Turkey’s economy has been thrown into renewed turmoil after the president, Recep Tayyip Erdogan, sacked the head of the country’s central bank days after raising interest rates to tackle soaring inflation.
The Turkish lira plunged by almost 15% on Monday, while the Istanbul stock exchange shed a 10th of its value after the president shocked global investors by replacing Naci Agbal with a party loyalist.
The currency recovered some ground to trade about 8% lower against the US dollar, after the Turkish finance minister, Lütfi Elvan, issued a statement saying the country would continue to prioritise free-market policies – seen by global investors as a sign the country would refrain from using capital controls.
Agbal will be replaced by Sahap Kavcioglu, a former member of parliament for Erdogan’s ruling Justice and Development party (AKP).
Agbal had won market praise since his appointment in November for fighting soaring levels of inflation by steadily raising interest rates by a total of 8.75 percentage points to 19%, the highest level among big economies, including a 2-point rise last week.
Turkish inflation is running at more than 15%, three times the central bank’s target rate, fuelled by rising global oil prices as financial investors bet on a faster economic recovery from Covid-19. Despite Monday’s sell-off, the lira remains above the level it was at against the dollar when Agbal first took charge.
Central banks around the world use higher borrowing costs in an attempt to put a brake on inflation. However, Erdogan has previously suggested that high interest rates fuel higher inflation, contrary to the view of mainstream macroeconomists, and has placed an emphasis on keeping the country’s economy growing with help from cheaper borrowing costs.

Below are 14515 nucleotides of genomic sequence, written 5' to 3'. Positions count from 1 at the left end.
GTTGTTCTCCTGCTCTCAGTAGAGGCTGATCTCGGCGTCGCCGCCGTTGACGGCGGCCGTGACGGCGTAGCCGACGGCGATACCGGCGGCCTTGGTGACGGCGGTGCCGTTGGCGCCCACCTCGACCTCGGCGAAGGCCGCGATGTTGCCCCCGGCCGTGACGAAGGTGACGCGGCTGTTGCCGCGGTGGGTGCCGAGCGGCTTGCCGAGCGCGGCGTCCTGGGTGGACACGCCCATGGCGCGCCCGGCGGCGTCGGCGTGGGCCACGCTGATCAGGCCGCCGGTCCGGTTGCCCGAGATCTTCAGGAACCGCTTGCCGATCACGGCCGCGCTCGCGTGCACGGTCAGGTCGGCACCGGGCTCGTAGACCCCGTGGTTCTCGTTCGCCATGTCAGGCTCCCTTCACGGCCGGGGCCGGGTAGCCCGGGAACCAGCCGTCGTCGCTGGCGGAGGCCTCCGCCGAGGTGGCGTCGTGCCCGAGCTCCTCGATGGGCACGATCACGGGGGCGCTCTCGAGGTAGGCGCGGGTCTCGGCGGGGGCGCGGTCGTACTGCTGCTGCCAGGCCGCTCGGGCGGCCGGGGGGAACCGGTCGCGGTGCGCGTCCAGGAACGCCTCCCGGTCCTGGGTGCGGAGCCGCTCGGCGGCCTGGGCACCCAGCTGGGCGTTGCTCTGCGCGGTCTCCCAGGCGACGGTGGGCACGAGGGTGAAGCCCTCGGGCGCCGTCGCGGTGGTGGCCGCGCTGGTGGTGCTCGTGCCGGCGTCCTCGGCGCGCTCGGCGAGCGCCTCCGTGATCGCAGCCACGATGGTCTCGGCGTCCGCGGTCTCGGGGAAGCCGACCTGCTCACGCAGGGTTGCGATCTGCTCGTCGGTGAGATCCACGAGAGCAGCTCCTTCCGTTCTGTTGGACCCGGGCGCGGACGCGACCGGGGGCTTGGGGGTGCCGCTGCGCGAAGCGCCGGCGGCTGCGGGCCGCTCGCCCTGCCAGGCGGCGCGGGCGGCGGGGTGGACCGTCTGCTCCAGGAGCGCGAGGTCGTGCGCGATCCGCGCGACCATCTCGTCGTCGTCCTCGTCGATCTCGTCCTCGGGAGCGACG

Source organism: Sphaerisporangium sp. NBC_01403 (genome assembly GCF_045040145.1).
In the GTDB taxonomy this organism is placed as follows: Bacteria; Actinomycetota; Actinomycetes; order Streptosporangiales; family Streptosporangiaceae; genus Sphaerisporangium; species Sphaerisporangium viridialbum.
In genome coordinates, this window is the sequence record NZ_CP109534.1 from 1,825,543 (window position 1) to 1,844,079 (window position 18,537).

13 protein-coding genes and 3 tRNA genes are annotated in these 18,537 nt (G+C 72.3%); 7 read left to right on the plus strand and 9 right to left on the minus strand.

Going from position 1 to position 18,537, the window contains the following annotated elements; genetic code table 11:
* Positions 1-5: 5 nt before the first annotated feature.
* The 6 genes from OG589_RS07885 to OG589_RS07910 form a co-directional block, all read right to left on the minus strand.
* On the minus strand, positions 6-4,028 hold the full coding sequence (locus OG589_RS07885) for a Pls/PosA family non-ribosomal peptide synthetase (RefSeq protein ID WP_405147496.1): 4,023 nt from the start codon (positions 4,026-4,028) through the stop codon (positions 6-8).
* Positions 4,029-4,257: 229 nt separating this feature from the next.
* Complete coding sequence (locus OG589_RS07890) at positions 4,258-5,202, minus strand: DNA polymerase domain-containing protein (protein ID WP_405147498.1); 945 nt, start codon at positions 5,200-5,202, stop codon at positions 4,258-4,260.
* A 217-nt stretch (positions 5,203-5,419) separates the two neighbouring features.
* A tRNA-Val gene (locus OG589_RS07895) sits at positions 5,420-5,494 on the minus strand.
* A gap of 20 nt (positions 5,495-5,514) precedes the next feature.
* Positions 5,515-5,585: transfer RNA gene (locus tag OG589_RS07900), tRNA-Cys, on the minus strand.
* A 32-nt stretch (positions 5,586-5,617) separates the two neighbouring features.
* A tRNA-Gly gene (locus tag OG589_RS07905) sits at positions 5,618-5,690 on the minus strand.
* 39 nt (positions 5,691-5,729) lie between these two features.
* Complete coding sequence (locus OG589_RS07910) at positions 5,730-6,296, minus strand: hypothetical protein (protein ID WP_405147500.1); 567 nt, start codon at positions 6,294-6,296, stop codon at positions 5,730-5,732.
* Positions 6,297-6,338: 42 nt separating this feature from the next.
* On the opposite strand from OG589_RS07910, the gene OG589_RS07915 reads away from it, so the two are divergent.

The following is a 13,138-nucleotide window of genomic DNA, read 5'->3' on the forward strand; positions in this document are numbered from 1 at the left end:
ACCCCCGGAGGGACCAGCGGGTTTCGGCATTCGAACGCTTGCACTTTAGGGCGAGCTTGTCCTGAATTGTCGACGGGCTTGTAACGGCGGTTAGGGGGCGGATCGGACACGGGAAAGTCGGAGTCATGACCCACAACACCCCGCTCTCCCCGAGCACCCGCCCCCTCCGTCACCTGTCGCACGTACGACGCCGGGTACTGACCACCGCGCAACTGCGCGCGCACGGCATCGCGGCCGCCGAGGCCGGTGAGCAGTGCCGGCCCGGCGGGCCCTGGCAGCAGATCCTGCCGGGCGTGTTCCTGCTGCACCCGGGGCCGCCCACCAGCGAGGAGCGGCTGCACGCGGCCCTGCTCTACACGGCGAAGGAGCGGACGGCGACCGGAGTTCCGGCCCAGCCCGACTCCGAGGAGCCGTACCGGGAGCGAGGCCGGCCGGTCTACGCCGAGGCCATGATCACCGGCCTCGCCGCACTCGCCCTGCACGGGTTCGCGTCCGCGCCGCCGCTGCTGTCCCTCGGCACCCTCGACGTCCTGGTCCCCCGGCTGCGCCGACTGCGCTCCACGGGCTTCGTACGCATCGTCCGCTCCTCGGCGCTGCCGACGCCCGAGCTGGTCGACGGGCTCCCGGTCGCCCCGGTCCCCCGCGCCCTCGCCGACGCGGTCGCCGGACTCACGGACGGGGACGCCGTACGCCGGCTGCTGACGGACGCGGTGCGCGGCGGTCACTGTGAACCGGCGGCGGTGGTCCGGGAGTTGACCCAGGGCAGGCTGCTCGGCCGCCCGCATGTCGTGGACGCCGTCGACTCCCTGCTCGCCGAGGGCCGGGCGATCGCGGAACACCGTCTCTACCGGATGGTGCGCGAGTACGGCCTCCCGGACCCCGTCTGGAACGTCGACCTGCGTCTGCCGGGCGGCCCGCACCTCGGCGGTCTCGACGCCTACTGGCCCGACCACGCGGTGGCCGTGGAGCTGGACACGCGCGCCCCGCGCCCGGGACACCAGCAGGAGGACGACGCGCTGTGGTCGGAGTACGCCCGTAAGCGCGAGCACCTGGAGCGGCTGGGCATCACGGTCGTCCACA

However, analysts warned multiple leadership changes at the central bank in recent years undermined its authority and raised doubts about its commitment to tackling inflation.
Agbal becomes the third governor to be fired in less than two years, sharing the fate of his predecessor, Murat Uysal, who was blamed for a sell-off in the lira after he resisted raising interest rates, and Murat Çetinkaya, who was sacked in July 2019 for keeping interest rates too high.
Maya Senussi, a senior economist at the consultancy Oxford Economics, said the sell-off in the Turkish currency, stock market and other assets linked to the country, including bonds, demonstrated investors’ concern over the ousting of Agbal.
“Not only does it likely herald a premature easing of policy in the short term, the [central bank] leadership has now been removed once too often, leaving the bank with no credibility,” she said.